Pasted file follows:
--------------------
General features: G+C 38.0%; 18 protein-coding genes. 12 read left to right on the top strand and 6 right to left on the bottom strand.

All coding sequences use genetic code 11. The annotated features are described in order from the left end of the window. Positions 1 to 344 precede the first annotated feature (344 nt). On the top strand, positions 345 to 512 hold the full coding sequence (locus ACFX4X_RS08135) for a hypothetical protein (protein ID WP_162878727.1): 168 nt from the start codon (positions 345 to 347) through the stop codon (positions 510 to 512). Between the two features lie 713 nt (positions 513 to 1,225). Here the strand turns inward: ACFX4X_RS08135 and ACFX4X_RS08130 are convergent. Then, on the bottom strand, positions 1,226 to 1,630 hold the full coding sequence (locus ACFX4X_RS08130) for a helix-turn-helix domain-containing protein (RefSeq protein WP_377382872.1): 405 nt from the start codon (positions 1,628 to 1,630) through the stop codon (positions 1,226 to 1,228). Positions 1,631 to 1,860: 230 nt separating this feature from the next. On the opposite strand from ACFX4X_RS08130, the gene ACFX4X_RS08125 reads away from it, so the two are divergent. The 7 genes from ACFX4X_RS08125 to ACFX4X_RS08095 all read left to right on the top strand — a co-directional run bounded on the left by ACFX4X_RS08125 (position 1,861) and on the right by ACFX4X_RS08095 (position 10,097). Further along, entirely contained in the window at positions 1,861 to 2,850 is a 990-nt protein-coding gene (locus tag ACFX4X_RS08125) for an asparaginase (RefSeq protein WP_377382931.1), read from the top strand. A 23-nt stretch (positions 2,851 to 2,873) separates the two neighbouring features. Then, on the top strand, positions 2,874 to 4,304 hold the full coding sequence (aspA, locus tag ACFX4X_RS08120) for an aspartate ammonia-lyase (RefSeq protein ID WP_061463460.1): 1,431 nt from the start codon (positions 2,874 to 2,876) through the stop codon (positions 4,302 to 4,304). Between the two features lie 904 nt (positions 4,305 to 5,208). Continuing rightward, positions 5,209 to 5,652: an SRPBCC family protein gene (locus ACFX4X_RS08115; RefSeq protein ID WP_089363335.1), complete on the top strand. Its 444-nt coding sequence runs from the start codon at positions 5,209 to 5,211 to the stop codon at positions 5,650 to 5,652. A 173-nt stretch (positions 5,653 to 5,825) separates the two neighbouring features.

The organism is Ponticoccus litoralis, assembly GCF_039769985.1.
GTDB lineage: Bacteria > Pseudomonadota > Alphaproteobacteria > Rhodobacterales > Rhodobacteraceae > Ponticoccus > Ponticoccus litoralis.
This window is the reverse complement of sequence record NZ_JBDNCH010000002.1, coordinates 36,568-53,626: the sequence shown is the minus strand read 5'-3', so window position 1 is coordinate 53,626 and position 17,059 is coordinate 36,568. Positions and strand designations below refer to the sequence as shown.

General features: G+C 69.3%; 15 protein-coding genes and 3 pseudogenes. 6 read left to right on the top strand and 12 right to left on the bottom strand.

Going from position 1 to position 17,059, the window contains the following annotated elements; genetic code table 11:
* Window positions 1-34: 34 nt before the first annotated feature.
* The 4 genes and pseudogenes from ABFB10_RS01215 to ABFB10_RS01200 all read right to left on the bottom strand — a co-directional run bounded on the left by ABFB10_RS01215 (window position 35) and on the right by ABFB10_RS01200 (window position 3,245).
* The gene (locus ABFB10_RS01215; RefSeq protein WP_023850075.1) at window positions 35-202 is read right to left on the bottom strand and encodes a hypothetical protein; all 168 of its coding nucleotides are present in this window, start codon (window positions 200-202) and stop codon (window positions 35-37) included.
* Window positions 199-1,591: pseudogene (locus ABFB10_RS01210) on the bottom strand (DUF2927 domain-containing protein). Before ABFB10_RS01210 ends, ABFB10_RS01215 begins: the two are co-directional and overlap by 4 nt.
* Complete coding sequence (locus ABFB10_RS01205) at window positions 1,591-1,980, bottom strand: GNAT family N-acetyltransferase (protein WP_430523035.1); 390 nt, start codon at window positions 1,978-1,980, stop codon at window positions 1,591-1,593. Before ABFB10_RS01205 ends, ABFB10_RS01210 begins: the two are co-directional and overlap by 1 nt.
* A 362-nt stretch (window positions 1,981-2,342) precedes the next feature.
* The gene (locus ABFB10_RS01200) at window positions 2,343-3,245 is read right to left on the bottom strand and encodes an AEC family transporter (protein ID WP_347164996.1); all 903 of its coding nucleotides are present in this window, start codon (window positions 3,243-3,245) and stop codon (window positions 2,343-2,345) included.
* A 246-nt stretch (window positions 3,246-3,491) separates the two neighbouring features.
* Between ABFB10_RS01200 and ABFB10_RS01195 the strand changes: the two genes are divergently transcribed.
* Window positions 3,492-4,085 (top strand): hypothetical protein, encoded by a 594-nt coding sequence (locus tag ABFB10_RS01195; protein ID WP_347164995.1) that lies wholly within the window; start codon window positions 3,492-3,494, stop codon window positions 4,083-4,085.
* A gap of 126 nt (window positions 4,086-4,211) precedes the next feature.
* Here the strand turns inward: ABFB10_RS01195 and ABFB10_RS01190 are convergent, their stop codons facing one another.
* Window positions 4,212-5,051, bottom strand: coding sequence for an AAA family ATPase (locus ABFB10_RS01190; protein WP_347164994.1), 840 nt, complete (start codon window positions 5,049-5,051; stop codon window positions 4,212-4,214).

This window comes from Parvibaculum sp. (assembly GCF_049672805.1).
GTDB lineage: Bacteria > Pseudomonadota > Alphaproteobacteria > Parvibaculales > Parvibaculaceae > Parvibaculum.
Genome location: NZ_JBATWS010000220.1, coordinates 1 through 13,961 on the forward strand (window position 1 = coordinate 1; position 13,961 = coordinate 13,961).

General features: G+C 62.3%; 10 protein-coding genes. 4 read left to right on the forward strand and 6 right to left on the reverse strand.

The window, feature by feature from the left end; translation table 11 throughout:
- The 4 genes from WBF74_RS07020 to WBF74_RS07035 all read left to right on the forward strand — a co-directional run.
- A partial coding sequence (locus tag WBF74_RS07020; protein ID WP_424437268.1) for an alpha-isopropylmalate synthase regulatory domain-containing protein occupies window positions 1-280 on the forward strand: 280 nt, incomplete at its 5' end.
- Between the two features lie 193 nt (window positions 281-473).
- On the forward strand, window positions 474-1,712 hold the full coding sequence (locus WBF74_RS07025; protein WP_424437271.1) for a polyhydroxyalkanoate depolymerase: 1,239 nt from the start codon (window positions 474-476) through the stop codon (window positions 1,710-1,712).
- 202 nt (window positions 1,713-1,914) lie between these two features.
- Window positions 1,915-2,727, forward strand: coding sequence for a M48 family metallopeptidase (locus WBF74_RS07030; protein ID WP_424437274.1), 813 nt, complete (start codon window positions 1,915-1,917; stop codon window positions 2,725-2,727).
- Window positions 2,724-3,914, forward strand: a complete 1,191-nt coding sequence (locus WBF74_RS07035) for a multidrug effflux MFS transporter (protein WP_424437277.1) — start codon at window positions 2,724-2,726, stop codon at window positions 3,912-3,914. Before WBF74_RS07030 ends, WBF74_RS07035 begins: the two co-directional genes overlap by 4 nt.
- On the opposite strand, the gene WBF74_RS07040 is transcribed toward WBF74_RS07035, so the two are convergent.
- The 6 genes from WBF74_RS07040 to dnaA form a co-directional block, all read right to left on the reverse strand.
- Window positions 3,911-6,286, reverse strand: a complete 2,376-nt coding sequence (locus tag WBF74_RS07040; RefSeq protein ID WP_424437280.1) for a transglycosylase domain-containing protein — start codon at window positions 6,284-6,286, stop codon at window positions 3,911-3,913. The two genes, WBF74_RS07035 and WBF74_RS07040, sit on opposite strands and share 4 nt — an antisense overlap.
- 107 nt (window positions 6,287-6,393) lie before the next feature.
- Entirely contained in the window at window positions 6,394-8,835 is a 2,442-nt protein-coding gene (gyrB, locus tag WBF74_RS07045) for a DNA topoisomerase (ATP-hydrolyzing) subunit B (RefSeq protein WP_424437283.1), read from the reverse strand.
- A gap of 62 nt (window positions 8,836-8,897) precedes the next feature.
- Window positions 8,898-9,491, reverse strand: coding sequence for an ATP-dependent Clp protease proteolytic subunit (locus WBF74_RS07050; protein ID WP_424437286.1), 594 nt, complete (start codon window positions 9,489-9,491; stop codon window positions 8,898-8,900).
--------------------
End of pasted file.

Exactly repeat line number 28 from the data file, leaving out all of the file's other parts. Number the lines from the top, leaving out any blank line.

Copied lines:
- Between the two features lie 193 nt (window positions 281-473).